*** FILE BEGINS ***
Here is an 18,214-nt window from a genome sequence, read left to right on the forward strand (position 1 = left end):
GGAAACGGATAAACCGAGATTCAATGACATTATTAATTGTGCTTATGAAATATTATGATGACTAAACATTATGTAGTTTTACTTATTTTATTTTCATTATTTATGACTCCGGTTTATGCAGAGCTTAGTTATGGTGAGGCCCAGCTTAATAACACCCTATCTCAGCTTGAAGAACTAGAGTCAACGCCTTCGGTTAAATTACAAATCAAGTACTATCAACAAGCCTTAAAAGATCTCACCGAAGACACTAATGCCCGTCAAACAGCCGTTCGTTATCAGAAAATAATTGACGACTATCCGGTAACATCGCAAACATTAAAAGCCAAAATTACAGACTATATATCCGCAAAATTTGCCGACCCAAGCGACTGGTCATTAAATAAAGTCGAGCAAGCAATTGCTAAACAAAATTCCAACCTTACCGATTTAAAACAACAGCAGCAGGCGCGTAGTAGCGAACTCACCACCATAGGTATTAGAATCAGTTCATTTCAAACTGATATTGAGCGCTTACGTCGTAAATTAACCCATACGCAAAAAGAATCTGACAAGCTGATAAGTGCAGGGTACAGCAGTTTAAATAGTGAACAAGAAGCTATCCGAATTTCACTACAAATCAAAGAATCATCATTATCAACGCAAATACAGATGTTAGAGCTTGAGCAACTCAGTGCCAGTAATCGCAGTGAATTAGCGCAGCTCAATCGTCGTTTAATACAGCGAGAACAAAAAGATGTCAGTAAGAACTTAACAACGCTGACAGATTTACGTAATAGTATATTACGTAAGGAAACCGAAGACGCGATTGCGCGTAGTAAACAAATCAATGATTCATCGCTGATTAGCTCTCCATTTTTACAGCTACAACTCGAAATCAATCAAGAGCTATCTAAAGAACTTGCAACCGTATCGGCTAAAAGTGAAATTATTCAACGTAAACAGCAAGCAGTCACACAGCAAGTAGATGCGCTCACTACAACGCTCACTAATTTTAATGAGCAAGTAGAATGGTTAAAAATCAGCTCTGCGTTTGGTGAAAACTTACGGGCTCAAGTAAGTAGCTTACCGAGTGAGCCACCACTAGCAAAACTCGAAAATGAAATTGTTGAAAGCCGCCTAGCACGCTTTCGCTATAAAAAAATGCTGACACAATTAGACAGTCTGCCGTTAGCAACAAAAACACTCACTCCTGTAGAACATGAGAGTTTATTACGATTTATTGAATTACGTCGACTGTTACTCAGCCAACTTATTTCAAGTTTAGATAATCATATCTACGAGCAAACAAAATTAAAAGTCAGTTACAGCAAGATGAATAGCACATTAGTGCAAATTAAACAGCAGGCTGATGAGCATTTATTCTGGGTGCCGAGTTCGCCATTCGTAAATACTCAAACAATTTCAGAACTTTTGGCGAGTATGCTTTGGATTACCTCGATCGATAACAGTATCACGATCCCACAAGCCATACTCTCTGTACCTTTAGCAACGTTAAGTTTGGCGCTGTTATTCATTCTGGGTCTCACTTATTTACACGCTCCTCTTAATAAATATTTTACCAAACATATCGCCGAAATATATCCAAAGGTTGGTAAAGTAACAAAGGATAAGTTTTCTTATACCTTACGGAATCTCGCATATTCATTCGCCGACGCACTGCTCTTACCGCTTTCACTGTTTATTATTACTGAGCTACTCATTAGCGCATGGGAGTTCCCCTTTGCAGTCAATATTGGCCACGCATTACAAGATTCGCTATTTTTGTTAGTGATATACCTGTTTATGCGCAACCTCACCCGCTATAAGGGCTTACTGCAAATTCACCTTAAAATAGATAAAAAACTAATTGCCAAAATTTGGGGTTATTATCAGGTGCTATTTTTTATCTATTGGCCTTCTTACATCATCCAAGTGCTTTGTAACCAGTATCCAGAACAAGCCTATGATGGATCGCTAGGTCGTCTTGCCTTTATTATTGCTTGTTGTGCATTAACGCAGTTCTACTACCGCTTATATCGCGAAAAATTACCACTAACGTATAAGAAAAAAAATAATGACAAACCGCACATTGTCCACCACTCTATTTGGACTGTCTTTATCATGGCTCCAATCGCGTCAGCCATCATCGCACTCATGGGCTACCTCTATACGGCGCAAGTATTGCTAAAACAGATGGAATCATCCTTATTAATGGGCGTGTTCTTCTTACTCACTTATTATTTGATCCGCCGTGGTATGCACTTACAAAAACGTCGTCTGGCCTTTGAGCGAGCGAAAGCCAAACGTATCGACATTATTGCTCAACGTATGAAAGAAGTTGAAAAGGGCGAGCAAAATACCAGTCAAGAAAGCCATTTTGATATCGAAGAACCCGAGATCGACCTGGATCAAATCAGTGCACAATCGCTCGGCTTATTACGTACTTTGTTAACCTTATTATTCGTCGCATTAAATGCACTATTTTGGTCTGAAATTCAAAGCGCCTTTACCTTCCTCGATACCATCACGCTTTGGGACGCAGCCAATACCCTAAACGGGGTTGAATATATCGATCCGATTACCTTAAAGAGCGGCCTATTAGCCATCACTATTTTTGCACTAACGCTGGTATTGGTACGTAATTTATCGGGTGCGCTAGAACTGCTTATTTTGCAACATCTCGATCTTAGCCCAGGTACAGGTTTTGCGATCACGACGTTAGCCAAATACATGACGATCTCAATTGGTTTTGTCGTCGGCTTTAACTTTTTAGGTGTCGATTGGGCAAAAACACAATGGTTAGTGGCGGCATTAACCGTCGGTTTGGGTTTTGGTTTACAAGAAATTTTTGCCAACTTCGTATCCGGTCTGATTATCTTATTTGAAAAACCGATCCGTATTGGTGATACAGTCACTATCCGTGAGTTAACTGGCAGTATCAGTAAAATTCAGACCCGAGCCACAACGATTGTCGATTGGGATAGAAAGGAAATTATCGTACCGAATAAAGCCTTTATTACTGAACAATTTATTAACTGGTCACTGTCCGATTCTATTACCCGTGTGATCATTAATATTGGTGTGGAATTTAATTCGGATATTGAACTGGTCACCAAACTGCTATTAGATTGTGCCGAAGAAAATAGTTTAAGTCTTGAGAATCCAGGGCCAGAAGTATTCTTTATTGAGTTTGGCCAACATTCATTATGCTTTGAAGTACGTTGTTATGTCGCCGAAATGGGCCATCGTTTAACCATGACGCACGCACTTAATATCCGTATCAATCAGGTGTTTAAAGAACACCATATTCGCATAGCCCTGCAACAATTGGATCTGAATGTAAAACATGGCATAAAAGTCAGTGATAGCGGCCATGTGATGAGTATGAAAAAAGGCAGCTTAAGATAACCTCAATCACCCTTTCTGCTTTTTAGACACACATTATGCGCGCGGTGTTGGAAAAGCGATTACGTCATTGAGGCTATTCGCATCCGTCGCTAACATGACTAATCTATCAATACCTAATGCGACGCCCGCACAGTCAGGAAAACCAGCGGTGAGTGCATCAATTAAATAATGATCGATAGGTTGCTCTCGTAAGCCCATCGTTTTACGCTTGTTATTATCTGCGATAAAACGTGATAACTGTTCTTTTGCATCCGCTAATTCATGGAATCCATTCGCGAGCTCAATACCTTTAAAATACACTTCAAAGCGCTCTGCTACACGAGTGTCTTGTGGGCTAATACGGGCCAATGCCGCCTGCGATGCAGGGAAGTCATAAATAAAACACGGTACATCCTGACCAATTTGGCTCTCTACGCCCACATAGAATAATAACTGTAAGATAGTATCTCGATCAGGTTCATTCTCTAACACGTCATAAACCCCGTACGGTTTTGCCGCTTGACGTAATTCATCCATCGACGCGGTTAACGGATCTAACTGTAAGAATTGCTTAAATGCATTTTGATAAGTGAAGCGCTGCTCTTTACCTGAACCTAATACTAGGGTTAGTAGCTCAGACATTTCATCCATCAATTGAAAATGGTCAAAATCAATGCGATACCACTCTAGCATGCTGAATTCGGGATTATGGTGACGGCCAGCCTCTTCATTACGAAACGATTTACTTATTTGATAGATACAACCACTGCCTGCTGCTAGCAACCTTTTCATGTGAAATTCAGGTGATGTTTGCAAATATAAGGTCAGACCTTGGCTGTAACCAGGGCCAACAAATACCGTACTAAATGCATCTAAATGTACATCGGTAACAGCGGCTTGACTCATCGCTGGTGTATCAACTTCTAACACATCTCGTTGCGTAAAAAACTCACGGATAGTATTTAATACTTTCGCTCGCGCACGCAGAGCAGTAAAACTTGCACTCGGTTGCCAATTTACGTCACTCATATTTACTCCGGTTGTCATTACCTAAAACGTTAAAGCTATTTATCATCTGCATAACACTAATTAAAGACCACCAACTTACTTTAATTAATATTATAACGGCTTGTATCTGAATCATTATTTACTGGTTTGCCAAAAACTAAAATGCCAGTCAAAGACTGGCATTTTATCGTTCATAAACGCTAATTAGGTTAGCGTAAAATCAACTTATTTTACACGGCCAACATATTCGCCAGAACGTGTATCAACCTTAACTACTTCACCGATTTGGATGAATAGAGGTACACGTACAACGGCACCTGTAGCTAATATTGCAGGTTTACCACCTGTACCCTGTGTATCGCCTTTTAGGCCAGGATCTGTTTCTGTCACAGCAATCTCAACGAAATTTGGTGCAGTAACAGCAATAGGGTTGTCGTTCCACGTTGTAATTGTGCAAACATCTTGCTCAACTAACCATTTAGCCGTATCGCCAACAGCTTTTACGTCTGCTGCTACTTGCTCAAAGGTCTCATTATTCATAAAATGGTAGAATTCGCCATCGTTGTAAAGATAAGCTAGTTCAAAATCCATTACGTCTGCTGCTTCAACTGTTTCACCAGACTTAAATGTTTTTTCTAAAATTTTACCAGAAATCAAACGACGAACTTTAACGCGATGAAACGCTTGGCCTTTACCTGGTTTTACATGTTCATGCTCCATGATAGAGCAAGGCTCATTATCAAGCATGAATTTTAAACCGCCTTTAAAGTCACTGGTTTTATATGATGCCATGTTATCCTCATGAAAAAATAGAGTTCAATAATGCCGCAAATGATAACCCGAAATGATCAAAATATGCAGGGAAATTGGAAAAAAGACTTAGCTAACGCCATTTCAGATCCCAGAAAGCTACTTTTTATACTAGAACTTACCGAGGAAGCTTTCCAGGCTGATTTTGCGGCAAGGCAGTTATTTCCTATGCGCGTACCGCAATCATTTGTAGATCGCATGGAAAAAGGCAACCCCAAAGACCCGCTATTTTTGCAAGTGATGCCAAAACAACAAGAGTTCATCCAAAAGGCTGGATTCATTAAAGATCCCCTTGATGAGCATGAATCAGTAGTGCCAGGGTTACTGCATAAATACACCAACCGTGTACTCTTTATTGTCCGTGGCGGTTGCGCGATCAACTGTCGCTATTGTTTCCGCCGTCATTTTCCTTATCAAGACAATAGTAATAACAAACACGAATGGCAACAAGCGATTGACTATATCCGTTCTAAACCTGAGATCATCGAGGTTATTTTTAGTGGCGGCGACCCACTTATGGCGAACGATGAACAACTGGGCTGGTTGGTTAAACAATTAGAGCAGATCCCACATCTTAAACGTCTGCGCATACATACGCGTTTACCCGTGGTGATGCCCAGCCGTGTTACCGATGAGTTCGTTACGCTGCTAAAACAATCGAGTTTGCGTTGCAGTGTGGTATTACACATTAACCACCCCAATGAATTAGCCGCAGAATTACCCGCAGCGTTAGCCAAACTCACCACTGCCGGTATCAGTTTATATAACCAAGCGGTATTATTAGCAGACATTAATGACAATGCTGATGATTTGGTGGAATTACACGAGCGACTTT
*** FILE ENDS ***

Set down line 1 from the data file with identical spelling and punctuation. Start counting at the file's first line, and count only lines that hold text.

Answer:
Here is an 18,214-nt window from a genome sequence, read left to right on the forward strand (position 1 = left end):